Fixing the hate in the world is going to take much more than kindness.

Kindness is a strong foundation but nothing in life stops at the foundation. It’s just what is necessary to begin building.

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If you’ve got a foundation of kindness, brilliant. But what happens next?⠀

Racism is an issue all over the globe but seems to be so deeply woven into the fabric of America – they’ve never existed without it. Individuals working in roles meant to protect society are being mistaken for positions of ruthless and deadly power. ⠀

Once again society has woken up to the real consequences of racism in America and the big hole that needs to be repaired beneath their foundation. Many of us (and yes, it’s an “us”) don’t even recognise the ways in which we fit into the systems of racism. Whether it’s through social media, presumption, real life experiences or being unequipped with the necessary courage or articulation to speak up against ugly and unnecessary sentiments. ⠀

We may be succeeding in being kind to others but are failing by not having the guts to take a firm stand for what is right.

Did you know that over 26 million people chose to upload a picture of a black square with the hashtag #blackouttuesday. Many of these people did not think about what they were doing but did think that by jumping on the social media bandwagon meant they were playing their part.

How is posting impacting the BIPOC (Black Indigenous People of Colour) community? It’s not.

Why are we not posting about white privilege? About what we are learning and what makes us feel uncomfortable. Growth comes from being uncomfortable. If we truly care about their lives and their colour, we should be doing more than posting a black square.

This isn’t just an American problem. Did you also know that in the last 10 years, over 400 indigenous Australians have died in custody and no charges have been laid. It just hasn’t been publicised or caught on the news. 

Between 2008/09 and 2018/19, 85 percent of deaths in police custody in England and Wales were white people, who make up 86% of the UK population. In the same time period, black people accounted for eight percent of the UK deaths in police custody, while only making up three percent of the total population.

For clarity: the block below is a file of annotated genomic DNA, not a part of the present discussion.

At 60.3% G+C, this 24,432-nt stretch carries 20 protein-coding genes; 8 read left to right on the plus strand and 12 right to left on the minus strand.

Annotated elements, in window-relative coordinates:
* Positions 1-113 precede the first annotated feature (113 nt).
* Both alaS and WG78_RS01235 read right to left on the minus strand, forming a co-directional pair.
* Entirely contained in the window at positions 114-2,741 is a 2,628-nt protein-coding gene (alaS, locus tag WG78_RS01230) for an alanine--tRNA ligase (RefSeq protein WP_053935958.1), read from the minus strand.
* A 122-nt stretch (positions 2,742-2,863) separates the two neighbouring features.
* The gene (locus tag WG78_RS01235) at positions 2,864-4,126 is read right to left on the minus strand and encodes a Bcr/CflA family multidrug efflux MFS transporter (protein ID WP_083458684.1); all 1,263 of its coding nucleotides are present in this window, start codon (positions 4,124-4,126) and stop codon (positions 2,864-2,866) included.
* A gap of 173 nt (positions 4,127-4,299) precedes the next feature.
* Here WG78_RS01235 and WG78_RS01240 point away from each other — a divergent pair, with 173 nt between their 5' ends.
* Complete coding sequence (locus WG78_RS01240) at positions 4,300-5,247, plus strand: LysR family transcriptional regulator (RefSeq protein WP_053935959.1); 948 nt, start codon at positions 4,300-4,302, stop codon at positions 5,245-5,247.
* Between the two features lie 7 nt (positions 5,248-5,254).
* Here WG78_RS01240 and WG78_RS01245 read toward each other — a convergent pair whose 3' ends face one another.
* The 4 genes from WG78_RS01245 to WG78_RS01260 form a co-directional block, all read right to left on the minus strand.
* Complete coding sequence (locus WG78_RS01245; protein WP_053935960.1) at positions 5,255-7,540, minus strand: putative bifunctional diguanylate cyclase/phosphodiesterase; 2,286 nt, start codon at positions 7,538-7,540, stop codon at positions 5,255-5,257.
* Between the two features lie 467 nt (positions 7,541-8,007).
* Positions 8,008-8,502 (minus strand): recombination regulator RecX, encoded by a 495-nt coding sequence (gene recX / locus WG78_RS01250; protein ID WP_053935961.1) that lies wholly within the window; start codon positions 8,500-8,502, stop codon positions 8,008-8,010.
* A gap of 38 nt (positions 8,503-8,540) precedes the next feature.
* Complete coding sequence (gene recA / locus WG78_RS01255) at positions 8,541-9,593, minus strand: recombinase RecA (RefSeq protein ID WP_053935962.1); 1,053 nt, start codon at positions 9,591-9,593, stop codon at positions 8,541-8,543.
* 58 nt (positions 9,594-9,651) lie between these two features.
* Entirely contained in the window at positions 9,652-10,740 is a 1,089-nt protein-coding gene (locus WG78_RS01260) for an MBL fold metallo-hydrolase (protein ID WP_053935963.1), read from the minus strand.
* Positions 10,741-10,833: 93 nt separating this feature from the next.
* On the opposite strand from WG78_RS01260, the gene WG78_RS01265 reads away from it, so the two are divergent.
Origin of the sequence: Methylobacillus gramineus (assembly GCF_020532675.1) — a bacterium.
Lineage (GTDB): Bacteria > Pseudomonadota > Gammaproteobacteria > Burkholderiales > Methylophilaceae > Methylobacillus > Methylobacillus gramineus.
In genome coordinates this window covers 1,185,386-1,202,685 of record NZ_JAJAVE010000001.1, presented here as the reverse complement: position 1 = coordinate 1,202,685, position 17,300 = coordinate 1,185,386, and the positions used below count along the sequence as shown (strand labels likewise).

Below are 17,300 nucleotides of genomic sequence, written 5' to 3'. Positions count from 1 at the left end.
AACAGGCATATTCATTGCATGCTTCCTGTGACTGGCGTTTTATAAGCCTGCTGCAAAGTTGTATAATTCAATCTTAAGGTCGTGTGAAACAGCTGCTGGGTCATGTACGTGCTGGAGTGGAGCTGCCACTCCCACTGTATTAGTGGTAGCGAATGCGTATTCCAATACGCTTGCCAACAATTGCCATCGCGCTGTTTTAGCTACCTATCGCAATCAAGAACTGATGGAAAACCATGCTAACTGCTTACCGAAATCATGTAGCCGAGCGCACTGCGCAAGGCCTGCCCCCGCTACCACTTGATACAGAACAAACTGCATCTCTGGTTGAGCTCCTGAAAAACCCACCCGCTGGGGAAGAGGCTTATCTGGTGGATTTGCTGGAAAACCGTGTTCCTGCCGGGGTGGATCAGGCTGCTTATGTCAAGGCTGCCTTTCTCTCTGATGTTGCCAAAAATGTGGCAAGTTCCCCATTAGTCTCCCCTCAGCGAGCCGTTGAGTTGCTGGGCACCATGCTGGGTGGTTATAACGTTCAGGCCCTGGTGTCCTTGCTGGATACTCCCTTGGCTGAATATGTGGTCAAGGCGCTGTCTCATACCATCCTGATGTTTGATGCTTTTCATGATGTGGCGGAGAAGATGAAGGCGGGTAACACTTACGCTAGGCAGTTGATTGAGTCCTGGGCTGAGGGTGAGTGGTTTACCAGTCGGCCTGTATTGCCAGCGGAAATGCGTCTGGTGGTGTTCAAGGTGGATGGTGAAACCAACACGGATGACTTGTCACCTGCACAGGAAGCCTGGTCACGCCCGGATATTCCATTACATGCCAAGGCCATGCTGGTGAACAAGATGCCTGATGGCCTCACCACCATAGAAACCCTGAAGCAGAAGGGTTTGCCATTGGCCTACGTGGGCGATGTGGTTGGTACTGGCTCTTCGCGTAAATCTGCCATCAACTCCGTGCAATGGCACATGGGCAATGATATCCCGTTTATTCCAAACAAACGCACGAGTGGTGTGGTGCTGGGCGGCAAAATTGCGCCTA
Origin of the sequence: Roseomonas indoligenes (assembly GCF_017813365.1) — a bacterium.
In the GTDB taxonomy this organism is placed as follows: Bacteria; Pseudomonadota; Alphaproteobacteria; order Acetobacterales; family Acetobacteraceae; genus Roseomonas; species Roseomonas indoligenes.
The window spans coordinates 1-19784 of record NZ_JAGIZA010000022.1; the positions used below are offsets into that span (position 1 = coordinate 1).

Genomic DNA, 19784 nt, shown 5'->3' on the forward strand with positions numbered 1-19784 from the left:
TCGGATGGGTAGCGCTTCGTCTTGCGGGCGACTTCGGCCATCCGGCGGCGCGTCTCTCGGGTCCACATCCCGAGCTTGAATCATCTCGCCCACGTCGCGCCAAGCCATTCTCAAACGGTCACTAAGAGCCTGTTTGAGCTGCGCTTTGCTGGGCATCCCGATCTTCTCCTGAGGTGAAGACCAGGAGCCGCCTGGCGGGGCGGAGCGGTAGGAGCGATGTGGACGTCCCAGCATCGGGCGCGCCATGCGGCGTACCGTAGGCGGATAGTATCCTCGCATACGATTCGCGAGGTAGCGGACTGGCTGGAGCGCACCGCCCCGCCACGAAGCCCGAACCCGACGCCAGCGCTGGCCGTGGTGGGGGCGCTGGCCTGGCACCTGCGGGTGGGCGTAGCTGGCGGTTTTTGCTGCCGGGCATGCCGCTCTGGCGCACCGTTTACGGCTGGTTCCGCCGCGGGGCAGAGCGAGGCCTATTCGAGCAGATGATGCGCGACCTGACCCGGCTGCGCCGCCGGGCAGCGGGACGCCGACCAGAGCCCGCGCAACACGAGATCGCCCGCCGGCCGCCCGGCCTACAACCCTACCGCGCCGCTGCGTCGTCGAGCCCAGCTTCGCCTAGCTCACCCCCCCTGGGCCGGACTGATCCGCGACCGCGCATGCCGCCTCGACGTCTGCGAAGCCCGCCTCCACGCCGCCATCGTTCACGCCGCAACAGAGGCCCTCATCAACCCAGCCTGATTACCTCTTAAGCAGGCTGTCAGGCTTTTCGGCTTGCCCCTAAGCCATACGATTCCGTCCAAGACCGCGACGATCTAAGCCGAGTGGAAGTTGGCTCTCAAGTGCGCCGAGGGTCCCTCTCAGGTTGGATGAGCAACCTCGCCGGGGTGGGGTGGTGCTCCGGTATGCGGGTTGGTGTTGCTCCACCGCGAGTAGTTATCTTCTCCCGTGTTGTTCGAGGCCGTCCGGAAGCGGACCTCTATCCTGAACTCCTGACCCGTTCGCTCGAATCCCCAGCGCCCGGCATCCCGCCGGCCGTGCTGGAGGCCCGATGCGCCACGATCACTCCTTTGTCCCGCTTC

There is no shame if you did not know this – we only know what we know until we are shown something different – then it does become our responsibility to help shift the needle, speak for the voiceless and do so by amplifying what has already been said.

Don’t be silenced. Post about your experiences, educate yourself, follow people who will help you on your journey to learn more. Above all, be true to what you say. Don’t post a picture of you being socially inclusive and then refuse to stop and help someone who needs it – doesn’t matter what race or ethnicity they are. .

I admit being conditioned to see life through a particular lens. My lens. As a white female. My kindness journey and growing a global social initiative has allowed me to look through the lens of other people – including the BIPOC community and understand the trauma they have been through (although I use the term loosely because one will never understand unless you’ve walked that unfair, presumed, and indescribable journey in their shoes).

So where to from here? We need to have small conversations with friends, family and people on the street. If we see someone making racial judgements or slurs, pull them up on it. The onus of responsibility happens the moment our awareness is gained.

We are within our rights to talk about white privilege. I’ve been directed to think that doing so will cause more separation. It won’t. It will create a deeper understanding and a greater awareness around it. We are in this together. Educate. Spread that love. Do one small thing today that can help shift the needed. 

Ask yourself the following questions and think about your answers.

  • Is it possible to be full of human kindness AND have the guts to stand up against the powerful system of oppression in the world?
  • Is it foolish to ignore the growing outcry of minority communities?
  • Is it hypocritical if we condemn without any effort to understand the perspective of others?
  • Is it wrong to remain silent if you have a deeper awareness of how urgent and severe a problem is? ⠀

I don’t know how to put into words the events of the last few weeks but I do know that kindness by itself will never, ever be enough. 

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